Home >Companies >News >Piramal to invest Rs1,200 crore in Omkar’s Mumbai luxury project

Bengaluru: Piramal Fund Management Pvt. Ltd will invest 1,200 crore as project-specific debt in a luxury residential development of Omkar Realtors and Developers Pvt. Ltd in Mumbai’s upmarket Worli neighbourhood, where the property developer has cleared a slum to build apartments that will cost as much as 100 crore.

This is one of the largest single project financing transactions in India and comes at a time when developers are finding it hard to sell units in luxury residential projects.

Piramal Fund Management, a Piramal Group company, has structured the transaction in a way that 400 crore will be used to refinance existing debt of Omkar Realtors. The remaining 800 crore will be secured against a so-called 20:80 scheme and is intended to be drawn on as construction progresses over the next two years.

In a 20:80 scheme, a buyer pays up 20% of the apartment cost at the time of booking and the remaining on possession. The developer, in between, ties up with a bank, or in this case, a private equity (PE) fund, who then advances capital to the developer, as construction finance.

Omkar 1973 is the flagship property of the company and will have three high-rise towers spread over an area of 9 acres. This is a slum redevelopment project, with the apartments priced at 15-100 crore, where a 100 crore home will be spread over 18,000 sq. ft.

“We realized that buyers don’t mind paying for high-end products as long as the project is ready. Sales are slow and they want execution and completion security," Khushru Jijina, managing director, Piramal Fund Management, said on Monday. “This is a novel structure with a combination of senior debt as well as project funding secured against a very successful 20:80 scheme in a project that is clearly established with 60% sales and visible construction progress."

Home sales have been slow in large property markets such as Mumbai and the National Capital Region (NCR) centred on New Delhi over the last two years, and luxury projects are the ones that have suffered the most.

The high-end residential segment has seen a significant slowdown in the past couple of years, leading to developers launching different schemes to push sales. Omkar launched the 20:80 scheme in January and said it had sold 400,000 sq. ft in a market that has otherwise experienced slow velocity for big-ticket apartment purchases.

“...With this funding, we have achieved full financial closure for the construction and development completion of Omkar 1973," said Babulal Varma, managing director, Omkar Realtors.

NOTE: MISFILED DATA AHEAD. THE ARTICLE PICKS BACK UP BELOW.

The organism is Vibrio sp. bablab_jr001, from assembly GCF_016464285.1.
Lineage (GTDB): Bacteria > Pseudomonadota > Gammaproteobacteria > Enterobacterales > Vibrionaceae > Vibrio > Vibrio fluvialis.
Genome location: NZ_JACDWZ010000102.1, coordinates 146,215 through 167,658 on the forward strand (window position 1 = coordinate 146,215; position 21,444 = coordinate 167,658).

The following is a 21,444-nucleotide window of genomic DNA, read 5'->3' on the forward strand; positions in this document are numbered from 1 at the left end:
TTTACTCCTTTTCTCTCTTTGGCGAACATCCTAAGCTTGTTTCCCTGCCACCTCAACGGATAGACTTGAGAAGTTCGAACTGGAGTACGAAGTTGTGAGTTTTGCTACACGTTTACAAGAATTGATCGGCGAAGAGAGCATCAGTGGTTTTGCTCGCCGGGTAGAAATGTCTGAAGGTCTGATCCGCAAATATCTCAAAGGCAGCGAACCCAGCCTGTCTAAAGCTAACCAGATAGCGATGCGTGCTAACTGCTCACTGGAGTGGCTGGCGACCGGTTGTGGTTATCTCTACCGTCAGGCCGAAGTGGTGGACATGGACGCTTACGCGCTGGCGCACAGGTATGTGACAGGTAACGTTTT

The project was launched 15 months ago and is expected to be completed in 18-24 months, said Gaurav Gupta, director, Omkar Realtors.

This is the latest in a string of tie-ups between Piramal and Omkar. Last week, Mint reported a 200 crore investment by Piramal in a joint development project of Omkar Realtors and Kolkata-based Forum Group in Mumbai.

The first transaction of Piramal’s new apartment fund was in Omkar’s Alta Monte project in suburban Mumbai, and three out of four of its transactions from the Mumbai Redevelopment Fund were in Omkar’s projects.

“The size of the transaction is driven by the project’s ability to generate cashflow, which will service debt. For the developer, this is a win-win transaction where he gets to repay earlier liabilities as well as get the comfort of construction finance," said Shashank Jain, partner, transaction services, at PricewaterhouseCoopers India.

Jain said large transactions such as this typically take place in the commercial office space sector, but are not common in the residential space.

“A transaction like this is possible when someone like Piramal, which has one of the largest fund corpuses to deploy, backs it and also the cashflow cover that the project provides the fund with," he said.

Separately, Piramal is also in the process of raising a $150 million offshore fund, out of which it has already raised around $50 million.

Piramal is now looking to do a long-term partnership with a single investor or limited partner (LP) instead of a number of LPs who typically commit capital to a fund.

“We are looking at a long-term, 8-10 year association through this partnership," said Jijina.

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